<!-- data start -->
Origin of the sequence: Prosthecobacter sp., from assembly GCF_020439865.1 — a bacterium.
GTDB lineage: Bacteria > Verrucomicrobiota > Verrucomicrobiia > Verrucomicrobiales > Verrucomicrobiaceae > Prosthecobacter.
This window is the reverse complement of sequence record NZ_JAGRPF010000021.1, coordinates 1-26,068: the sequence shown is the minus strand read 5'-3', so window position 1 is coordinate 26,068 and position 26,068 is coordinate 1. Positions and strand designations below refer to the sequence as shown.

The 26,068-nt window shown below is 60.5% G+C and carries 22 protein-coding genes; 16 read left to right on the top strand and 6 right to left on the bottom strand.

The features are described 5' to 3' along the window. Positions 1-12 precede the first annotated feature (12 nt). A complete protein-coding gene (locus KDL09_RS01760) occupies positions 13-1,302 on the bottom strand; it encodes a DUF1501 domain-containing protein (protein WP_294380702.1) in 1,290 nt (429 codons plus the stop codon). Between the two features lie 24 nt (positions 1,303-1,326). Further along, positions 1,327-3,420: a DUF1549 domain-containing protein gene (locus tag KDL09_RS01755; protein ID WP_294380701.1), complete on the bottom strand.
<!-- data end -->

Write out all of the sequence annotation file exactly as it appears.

Origin of the sequence: Prosthecobacter sp., from assembly GCF_020439865.1 — a bacterium.
GTDB lineage: Bacteria > Verrucomicrobiota > Verrucomicrobiia > Verrucomicrobiales > Verrucomicrobiaceae > Prosthecobacter.
This window is the reverse complement of sequence record NZ_JAGRPF010000021.1, coordinates 1-26,068: the sequence shown is the minus strand read 5'-3', so window position 1 is coordinate 26,068 and position 26,068 is coordinate 1. Positions and strand designations below refer to the sequence as shown.

The 26,068-nt window shown below is 60.5% G+C and carries 22 protein-coding genes; 16 read left to right on the top strand and 6 right to left on the bottom strand.

The features are described 5' to 3' along the window. Positions 1-12 precede the first annotated feature (12 nt). A complete protein-coding gene (locus KDL09_RS01760) occupies positions 13-1,302 on the bottom strand; it encodes a DUF1501 domain-containing protein (protein WP_294380702.1) in 1,290 nt (429 codons plus the stop codon). Between the two features lie 24 nt (positions 1,303-1,326). Further along, positions 1,327-3,420: a DUF1549 domain-containing protein gene (locus tag KDL09_RS01755; protein ID WP_294380701.1), complete on the bottom strand.